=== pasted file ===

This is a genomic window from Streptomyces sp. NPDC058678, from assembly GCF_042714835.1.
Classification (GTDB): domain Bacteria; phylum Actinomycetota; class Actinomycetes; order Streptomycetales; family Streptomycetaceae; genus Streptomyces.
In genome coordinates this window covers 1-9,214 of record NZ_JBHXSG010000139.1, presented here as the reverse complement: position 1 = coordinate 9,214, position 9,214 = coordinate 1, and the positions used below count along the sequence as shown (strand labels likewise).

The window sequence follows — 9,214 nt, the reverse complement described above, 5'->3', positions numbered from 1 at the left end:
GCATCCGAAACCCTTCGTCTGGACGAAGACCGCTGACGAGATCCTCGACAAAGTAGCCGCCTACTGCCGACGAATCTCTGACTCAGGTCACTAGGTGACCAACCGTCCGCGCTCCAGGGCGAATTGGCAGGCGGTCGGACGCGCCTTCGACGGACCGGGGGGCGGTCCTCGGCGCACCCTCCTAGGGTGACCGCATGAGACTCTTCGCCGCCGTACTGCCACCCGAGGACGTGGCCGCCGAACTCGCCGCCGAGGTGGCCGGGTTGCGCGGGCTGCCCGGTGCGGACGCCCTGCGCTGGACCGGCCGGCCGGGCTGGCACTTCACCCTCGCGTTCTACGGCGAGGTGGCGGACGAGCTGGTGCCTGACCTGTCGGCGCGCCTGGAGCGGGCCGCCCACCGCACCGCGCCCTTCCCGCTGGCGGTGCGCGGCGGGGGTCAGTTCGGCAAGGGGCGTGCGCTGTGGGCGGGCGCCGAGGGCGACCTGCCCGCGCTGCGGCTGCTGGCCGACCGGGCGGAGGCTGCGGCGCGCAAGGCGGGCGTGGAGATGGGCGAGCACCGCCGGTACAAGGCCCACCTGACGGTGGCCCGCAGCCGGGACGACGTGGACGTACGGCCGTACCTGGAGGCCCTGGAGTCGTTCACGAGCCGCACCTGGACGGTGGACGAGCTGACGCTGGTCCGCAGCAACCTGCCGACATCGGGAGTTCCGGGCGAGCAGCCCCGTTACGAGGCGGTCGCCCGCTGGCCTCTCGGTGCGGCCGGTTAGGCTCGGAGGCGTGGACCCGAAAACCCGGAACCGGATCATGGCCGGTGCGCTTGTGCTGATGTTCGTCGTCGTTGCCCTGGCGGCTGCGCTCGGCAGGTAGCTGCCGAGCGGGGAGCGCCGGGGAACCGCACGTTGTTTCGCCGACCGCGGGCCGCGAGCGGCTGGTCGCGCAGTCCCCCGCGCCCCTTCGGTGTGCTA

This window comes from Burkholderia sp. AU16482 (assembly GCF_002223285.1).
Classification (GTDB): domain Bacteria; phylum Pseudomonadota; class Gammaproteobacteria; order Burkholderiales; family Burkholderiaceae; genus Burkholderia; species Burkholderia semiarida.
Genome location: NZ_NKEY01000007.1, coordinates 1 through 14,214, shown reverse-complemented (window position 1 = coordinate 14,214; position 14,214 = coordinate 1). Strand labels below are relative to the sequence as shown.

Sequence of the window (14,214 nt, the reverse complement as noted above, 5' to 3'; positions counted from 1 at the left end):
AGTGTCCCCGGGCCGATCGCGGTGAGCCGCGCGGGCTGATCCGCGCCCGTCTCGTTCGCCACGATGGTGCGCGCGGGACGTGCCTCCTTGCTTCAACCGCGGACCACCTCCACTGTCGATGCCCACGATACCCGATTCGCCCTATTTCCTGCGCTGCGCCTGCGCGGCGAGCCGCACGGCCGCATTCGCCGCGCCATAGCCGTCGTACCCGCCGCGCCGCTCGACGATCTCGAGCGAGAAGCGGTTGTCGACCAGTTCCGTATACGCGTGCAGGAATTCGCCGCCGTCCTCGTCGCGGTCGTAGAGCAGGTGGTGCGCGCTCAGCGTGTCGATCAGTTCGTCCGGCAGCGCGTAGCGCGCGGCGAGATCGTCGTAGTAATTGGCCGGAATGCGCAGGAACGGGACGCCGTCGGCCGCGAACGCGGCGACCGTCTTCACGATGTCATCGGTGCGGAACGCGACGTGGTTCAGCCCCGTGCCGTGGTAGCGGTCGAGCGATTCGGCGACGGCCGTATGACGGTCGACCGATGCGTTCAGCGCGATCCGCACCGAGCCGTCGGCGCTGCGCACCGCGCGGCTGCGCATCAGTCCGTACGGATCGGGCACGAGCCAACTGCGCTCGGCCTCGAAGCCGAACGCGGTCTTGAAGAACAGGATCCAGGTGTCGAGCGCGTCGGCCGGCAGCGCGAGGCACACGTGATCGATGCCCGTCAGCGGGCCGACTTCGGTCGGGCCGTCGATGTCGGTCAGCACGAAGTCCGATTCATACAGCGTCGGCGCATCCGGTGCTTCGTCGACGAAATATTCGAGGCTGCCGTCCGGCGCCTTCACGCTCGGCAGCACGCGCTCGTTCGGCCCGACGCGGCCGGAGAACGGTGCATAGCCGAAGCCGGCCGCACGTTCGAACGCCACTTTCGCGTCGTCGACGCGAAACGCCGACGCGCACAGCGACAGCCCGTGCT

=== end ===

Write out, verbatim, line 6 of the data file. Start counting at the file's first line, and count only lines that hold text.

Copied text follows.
This window comes from Burkholderia sp. AU16482 (assembly GCF_002223285.1).